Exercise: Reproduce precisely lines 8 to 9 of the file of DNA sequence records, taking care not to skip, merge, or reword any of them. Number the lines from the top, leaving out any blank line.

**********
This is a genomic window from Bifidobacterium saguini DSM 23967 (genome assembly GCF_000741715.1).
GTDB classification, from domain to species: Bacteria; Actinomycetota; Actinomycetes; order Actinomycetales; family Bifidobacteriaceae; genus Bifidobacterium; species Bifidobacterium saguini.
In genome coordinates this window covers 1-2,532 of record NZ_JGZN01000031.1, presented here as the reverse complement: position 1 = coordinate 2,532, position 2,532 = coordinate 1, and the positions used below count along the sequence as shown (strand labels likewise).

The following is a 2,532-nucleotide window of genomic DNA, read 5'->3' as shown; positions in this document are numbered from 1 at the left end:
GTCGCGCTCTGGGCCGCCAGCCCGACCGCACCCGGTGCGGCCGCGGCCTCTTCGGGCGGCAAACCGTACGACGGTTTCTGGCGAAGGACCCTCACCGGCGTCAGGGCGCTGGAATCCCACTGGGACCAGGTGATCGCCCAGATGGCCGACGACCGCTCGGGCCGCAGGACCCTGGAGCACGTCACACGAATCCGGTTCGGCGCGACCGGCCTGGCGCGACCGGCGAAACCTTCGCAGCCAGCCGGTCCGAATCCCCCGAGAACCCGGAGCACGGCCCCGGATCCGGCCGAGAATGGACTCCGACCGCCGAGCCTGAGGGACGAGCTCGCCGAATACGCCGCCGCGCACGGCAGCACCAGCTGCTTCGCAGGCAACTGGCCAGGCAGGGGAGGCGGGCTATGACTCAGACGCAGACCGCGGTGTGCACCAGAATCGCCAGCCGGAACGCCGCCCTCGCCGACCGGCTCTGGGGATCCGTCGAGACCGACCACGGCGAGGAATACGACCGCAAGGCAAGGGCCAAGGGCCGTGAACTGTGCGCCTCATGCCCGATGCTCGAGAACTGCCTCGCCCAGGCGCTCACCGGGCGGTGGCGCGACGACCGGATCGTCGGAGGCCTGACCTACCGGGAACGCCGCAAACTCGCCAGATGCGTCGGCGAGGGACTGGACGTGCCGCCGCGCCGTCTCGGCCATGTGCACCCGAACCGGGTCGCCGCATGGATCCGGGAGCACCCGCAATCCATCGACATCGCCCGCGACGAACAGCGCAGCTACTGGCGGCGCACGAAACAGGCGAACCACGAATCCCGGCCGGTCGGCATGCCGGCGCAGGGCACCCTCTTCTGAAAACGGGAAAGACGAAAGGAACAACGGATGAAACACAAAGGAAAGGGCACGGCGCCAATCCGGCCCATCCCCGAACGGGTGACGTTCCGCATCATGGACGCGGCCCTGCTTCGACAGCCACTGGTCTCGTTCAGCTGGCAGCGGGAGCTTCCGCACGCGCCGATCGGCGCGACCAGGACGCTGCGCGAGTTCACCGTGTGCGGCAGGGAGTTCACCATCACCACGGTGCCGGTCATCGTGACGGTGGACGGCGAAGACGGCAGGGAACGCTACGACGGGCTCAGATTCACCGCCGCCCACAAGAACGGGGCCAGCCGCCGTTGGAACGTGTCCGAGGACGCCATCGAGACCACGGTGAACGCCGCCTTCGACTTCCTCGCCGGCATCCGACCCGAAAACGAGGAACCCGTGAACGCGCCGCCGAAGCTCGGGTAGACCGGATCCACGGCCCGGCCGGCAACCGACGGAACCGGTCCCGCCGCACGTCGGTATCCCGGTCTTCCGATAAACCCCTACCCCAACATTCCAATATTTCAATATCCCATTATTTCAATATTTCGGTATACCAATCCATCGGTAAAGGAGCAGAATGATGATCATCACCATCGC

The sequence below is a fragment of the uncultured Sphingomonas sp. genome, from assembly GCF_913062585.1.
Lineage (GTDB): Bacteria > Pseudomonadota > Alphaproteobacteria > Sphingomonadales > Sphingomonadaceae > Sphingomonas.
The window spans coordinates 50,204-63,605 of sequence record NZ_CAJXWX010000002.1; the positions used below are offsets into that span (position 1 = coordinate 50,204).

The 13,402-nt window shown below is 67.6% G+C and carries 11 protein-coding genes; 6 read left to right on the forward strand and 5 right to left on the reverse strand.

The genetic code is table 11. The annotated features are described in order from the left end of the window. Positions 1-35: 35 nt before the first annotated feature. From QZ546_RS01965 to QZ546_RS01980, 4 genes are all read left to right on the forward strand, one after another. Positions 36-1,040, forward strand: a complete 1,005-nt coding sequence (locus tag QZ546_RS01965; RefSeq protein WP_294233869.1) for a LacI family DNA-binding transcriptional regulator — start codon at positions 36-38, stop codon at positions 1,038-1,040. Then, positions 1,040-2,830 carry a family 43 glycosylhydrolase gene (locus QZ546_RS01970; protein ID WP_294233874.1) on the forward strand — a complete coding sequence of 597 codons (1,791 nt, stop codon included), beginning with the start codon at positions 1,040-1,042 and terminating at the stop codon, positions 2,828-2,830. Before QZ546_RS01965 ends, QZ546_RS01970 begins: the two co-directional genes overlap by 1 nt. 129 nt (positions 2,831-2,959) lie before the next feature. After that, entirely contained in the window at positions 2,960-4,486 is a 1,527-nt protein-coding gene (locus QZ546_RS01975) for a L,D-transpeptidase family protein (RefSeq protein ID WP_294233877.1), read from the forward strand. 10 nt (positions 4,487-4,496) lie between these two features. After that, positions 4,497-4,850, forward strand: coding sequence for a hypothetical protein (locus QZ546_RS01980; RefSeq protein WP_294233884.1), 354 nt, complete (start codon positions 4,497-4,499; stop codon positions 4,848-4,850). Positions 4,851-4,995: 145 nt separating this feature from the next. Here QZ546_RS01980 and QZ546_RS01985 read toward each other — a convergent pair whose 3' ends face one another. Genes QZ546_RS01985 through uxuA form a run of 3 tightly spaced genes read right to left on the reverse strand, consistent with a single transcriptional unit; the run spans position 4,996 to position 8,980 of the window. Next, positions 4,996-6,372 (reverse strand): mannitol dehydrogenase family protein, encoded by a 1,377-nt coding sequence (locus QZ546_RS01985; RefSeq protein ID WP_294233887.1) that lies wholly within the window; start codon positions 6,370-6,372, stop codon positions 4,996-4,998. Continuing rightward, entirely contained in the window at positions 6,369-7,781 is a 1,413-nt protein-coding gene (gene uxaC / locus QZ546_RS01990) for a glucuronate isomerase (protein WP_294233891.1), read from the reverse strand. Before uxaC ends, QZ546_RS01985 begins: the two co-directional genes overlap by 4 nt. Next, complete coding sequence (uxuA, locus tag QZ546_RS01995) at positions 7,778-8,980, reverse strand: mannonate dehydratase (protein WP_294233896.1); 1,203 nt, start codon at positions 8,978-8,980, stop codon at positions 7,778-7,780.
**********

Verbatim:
The window spans coordinates 50,204-63,605 of sequence record NZ_CAJXWX010000002.1; the positions used below are offsets into that span (position 1 = coordinate 50,204).

The 13,402-nt window shown below is 67.6% G+C and carries 11 protein-coding genes; 6 read left to right on the forward strand and 5 right to left on the reverse strand.